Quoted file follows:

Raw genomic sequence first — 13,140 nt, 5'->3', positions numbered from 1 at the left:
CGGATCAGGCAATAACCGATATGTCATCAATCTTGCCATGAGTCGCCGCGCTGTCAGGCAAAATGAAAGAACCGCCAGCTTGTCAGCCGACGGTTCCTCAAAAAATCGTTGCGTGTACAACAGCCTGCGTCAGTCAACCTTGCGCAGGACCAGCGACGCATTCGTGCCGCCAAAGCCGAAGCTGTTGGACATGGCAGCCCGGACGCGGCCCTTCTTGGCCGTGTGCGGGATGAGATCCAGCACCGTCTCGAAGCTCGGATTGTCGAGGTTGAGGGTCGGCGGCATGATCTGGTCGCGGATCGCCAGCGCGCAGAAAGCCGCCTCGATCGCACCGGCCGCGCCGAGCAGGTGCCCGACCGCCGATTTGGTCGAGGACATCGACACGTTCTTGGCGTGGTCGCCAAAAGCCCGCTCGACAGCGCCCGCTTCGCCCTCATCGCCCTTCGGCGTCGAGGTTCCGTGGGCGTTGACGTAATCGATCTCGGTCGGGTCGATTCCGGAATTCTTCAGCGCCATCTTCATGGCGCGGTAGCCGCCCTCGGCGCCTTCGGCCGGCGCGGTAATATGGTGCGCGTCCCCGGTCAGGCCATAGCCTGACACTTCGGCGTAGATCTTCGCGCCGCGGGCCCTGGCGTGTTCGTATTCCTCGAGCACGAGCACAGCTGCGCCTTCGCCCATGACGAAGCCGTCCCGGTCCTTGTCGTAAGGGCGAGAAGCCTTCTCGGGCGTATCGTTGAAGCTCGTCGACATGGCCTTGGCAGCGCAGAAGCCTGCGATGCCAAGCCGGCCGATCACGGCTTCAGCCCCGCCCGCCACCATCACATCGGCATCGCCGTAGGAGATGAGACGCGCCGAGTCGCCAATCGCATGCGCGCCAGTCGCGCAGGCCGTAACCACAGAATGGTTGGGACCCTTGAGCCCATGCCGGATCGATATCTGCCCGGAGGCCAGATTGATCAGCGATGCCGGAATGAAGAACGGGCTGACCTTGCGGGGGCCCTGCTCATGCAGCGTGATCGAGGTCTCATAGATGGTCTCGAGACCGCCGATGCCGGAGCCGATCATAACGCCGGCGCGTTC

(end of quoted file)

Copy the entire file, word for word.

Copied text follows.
Raw genomic sequence first — 13,140 nt, 5'->3', positions numbered from 1 at the left:
CGGATCAGGCAATAACCGATATGTCATCAATCTTGCCATGAGTCGCCGCGCTGTCAGGCAAAATGAAAGAACCGCCAGCTTGTCAGCCGACGGTTCCTCAAAAAATCGTTGCGTGTACAACAGCCTGCGTCAGTCAACCTTGCGCAGGACCAGCGACGCATTCGTGCCGCCAAAGCCGAAGCTGTTGGACATGGCAGCCCGGACGCGGCCCTTCTTGGCCGTGTGCGGGATGAGATCCAGCACCGTCTCGAAGCTCGGATTGTCGAGGTTGAGGGTCGGCGGCATGATCTGGTCGCGGATCGCCAGCGCGCAGAAAGCCGCCTCGATCGCACCGGCCGCGCCGAGCAGGTGCCCGACCGCCGATTTGGTCGAGGACATCGACACGTTCTTGGCGTGGTCGCCAAAAGCCCGCTCGACAGCGCCCGCTTCGCCCTCATCGCCCTTCGGCGTCGAGGTTCCGTGGGCGTTGACGTAATCGATCTCGGTCGGGTCGATTCCGGAATTCTTCAGCGCCATCTTCATGGCGCGGTAGCCGCCCTCGGCGCCTTCGGCCGGCGCGGTAATATGGTGCGCGTCCCCGGTCAGGCCATAGCCTGACACTTCGGCGTAGATCTTCGCGCCGCGGGCCCTGGCGTGTTCGTATTCCTCGAGCACGAGCACAGCTGCGCCTTCGCCCATGACGAAGCCGTCCCGGTCCTTGTCGTAAGGGCGAGAAGCCTTCTCGGGCGTATCGTTGAAGCTCGTCGACATGGCCTTGGCAGCGCAGAAGCCTGCGATGCCAAGCCGGCCGATCACGGCTTCAGCCCCGCCCGCCACCATCACATCGGCATCGCCGTAGGAGATGAGACGCGCCGAGTCGCCAATCGCATGCGCGCCAGTCGCGCAGGCCGTAACCACAGAATGGTTGGGACCCTTGAGCCCATGCCGGATCGATATCTGCCCGGAGGCCAGATTGATCAGCGATGCCGGAATGAAGAACGGGCTGACCTTGCGGGGGCCCTGCTCATGCAGCGTGATCGAGGTCTCATAGATGGTCTCGAGACCGCCGATGCCGGAGCCGATCATAACGCCGGCGCGTTC